Locals have called for the removal of a ‘satanic’ statue of Cernunnos – a Wicca witchcraft deity – from a forest park in Co. Down.
David Megarry told The Belfast Newsletter that there is “widespread concern” about the “monstrous and grotesque” figure among residents in the Co. Down town of Hillsborough, as he said people are voicing their opposition to the five-metres tall pagan statue on social media.
“If this character was in a cartoon you would not show it to the kids in case it gave them nightmares,” he said. “But here it is – five metres tall – on a family walk in a park. I want it removed,” he said.
A former lecturer in History at Ulster University and a well-known author of folklore books, Dr Bob Curran, also spoke to The Newsletter, and said he “taken aback” by the pagan statue in the family-friendly forest park. Dr Curran said that concern about having the statue in the area would inevitably be raised.
”It seems a bit strange for a place like Hillsborough. It is very pagan for the Lagan Valley,” he told the publication.
“He is completely pagan. Cernnunos was a god both of hunting and of fertility. At Stormy times of the year, if you heard the wind and thunder overhead that was known as ‘the wild hunt’. And Cernnunos led the wild hunt, hunting down all sorts of evil things across the sky.
“Now, you could be swept away by this and carried away by winds and ghosties and ghoulies that travelled with him. Because he had horns he was equated with the devil. He was a woodland god and he hunted with devil dogs.”
Dr Curran explained that it is thought that because of a decision made by the Council of Toledo about the 6th century meant that “the figure of a creature like Cernnunos would be how the devil was to be depicted – with the horns and cloven feet. So he became a picture of the devil”.
He went on: “[Cernunnos] has great knowledge of forest herbs and is also associated with poisonings. He is half man and half goat – with cloven hooves and is equated with the god Pan in Roman mythology. So it seems strange for Hillsborough.”
“He was also supposed to be “rather drunken,” he added.
On Amazon, a smaller version of a Cernunnos statue describes the creature as the “Celtic horned god of animals and the underworld”.
Dr Curran told The Newsletter that the ‘horned god’ could also have been associated with a pagan deity of pre-Christian Ireland called Crom Cruach, who was reputedly worshipped through human sacrifice.
”He was associated with fertility. But if you go down to Belcoo you will find a stone which is associated with this known as the Crom Cruach. On the top of the stone, the first birth [of the year] was placed and beheaded,” the author said.
”This legend has, I would assume, a hint of reality about it, because the blood of the infant was supposed to flood into the soil and allow the crops to grow. This is back in prehistory but the stone is still there and there is a lot of local mythology about it – it is considered to be an evil stone.”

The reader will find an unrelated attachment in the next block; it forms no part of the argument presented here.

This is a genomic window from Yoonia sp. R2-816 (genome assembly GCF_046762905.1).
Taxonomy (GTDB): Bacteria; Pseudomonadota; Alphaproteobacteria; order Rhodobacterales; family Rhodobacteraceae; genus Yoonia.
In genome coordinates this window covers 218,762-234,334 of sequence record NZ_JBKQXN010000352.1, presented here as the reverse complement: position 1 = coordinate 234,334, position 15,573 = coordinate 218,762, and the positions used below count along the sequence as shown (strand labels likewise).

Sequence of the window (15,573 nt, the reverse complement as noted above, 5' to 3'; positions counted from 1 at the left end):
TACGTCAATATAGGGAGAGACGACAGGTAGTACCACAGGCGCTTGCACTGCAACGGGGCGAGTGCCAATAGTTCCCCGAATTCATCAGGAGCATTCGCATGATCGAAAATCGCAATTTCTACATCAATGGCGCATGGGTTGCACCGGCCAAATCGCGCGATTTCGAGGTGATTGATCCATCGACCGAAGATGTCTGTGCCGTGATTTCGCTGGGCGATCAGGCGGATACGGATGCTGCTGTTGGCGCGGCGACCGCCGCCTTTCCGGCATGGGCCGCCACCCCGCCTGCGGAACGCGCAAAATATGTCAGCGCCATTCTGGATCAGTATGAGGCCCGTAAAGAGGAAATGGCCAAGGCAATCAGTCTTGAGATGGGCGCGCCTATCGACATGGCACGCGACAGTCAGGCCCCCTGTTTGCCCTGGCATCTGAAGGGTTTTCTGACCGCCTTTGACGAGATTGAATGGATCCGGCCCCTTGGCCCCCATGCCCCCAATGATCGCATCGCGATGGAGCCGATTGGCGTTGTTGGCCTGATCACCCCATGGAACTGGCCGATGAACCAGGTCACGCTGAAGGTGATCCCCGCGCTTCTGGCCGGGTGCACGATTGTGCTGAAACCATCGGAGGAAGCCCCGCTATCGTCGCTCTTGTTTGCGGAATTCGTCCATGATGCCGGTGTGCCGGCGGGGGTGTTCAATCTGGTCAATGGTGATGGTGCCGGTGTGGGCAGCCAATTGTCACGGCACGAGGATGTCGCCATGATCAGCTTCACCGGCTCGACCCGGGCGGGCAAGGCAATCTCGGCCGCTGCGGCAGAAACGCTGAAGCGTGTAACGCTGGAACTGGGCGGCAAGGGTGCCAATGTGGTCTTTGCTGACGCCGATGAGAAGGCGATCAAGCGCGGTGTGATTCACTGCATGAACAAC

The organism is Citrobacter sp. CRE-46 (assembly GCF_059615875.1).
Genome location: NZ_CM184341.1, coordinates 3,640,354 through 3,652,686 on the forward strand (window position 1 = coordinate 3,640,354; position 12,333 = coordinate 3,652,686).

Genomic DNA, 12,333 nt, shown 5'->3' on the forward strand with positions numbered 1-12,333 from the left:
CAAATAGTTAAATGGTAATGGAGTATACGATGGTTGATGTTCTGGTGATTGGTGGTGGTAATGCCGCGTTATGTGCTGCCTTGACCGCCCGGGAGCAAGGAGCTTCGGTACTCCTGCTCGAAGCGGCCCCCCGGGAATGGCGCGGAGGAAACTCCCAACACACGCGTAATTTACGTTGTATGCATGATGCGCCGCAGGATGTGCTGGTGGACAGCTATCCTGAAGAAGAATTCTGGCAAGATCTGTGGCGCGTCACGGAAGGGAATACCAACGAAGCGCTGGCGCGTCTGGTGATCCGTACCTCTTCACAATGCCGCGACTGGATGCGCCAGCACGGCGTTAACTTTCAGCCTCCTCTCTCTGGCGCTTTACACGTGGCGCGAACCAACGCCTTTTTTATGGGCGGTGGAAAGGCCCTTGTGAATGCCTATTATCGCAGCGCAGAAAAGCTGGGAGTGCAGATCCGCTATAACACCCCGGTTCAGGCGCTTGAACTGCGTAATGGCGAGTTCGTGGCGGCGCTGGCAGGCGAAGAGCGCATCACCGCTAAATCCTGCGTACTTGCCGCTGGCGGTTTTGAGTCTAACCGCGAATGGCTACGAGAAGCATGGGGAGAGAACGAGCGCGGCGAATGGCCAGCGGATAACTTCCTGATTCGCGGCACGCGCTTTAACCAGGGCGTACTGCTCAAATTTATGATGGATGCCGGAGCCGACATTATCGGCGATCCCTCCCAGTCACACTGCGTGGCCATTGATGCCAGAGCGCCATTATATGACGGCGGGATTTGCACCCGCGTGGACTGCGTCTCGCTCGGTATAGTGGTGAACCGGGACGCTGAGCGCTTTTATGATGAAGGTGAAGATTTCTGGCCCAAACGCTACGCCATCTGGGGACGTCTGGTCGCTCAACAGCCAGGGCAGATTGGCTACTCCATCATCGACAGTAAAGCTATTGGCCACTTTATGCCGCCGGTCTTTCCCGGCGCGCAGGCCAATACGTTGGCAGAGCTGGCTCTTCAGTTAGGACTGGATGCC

Some commentators believe that the stories of first-born sacrifice may have been invention of the later chroniclers who embellished what little was known of pagan gods for their own purposes.
Dr Curran said that while it was intended to have been in a huge stone circle on ‘the plain of adoration’ in Co Cavan, the stones were later scattered far and wide by St. Patrick when he transformed Ireland into a Christian country.
He added that Cernunnos is a central figure of worship for modern witches because “he symbolises a force of nature”.
Amid the controversy over the statue, Lisburn and Castlereagh Borough Council told The Newsletter that it had consulted widely on ten new statues in the forest trail over two years, along with the creation of an app, costing a total of £707,000. It did not, however, reveal how much the Cernunnos statue itself cost.
It also said it had received 15 complaints about the new statues, but insisted that the majority of feedback had been positive. Online, social media users have shared a link to a page on Lisburn and Castlereagh Borough Council where people can make a complaint.
The controversy over the pagan statue follows similar outrage in County Clare last June over an attempt to enact a ‘Púca of Ennistymon’ sculpture. Clare County Council were forced to put the sculpture it commissioned from Aidan Harte on hold – following backlash from locals in the town of Ennistymon.
The sculpture of the horse-headed entity was stopped from being placed in the town after locals said it was “sinister” and a local priest spoke out against it, describing the púca as a pagan idol.
“I fully object to this statue. There is something sinister behind it. It will never be erected – I can guarantee you. It looks nasty,” Fr Willie Cummins said.
In January, Clare County Council confirmed it would be seeking a new home for the 2-metre-tall bronze statue following the backlash. Harte described this development as “a shame”.
Last month, the Council announced that the statue has been placed in the Michael Cusack Centre in Carron in The Burren.